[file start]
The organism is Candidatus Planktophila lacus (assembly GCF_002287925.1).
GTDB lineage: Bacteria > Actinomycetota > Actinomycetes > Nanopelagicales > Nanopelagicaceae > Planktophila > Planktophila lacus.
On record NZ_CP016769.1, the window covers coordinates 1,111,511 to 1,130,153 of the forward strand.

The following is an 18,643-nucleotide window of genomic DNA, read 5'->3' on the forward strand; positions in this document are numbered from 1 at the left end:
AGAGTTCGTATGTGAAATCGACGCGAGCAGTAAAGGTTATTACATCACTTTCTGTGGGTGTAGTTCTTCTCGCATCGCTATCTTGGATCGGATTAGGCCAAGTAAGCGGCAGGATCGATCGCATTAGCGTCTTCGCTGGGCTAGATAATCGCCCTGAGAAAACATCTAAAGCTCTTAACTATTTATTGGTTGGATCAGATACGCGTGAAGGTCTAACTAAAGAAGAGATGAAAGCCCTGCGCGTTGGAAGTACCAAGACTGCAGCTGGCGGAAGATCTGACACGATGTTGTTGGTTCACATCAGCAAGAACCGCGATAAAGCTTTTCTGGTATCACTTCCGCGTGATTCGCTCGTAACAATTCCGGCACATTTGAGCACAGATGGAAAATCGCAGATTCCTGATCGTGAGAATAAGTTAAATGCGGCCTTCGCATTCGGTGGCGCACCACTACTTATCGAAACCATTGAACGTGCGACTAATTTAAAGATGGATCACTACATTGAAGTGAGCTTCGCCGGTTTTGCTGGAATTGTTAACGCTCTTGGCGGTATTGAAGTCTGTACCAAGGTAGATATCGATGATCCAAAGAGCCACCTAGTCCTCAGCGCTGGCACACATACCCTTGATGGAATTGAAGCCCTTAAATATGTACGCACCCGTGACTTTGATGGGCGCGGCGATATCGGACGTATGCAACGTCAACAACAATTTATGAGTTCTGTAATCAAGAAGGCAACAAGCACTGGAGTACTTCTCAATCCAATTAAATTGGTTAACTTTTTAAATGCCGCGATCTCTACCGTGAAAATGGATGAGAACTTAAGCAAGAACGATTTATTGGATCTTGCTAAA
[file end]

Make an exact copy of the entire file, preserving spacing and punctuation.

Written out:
The organism is Candidatus Planktophila lacus (assembly GCF_002287925.1).
GTDB lineage: Bacteria > Actinomycetota > Actinomycetes > Nanopelagicales > Nanopelagicaceae > Planktophila > Planktophila lacus.
On record NZ_CP016769.1, the window covers coordinates 1,111,511 to 1,130,153 of the forward strand.

The following is an 18,643-nucleotide window of genomic DNA, read 5'->3' on the forward strand; positions in this document are numbered from 1 at the left end:
AGAGTTCGTATGTGAAATCGACGCGAGCAGTAAAGGTTATTACATCACTTTCTGTGGGTGTAGTTCTTCTCGCATCGCTATCTTGGATCGGATTAGGCCAAGTAAGCGGCAGGATCGATCGCATTAGCGTCTTCGCTGGGCTAGATAATCGCCCTGAGAAAACATCTAAAGCTCTTAACTATTTATTGGTTGGATCAGATACGCGTGAAGGTCTAACTAAAGAAGAGATGAAAGCCCTGCGCGTTGGAAGTACCAAGACTGCAGCTGGCGGAAGATCTGACACGATGTTGTTGGTTCACATCAGCAAGAACCGCGATAAAGCTTTTCTGGTATCACTTCCGCGTGATTCGCTCGTAACAATTCCGGCACATTTGAGCACAGATGGAAAATCGCAGATTCCTGATCGTGAGAATAAGTTAAATGCGGCCTTCGCATTCGGTGGCGCACCACTACTTATCGAAACCATTGAACGTGCGACTAATTTAAAGATGGATCACTACATTGAAGTGAGCTTCGCCGGTTTTGCTGGAATTGTTAACGCTCTTGGCGGTATTGAAGTCTGTACCAAGGTAGATATCGATGATCCAAAGAGCCACCTAGTCCTCAGCGCTGGCACACATACCCTTGATGGAATTGAAGCCCTTAAATATGTACGCACCCGTGACTTTGATGGGCGCGGCGATATCGGACGTATGCAACGTCAACAACAATTTATGAGTTCTGTAATCAAGAAGGCAACAAGCACTGGAGTACTTCTCAATCCAATTAAATTGGTTAACTTTTTAAATGCCGCGATCTCTACCGTGAAAATGGATGAGAACTTAAGCAAGAACGATTTATTGGATCTTGCTAAA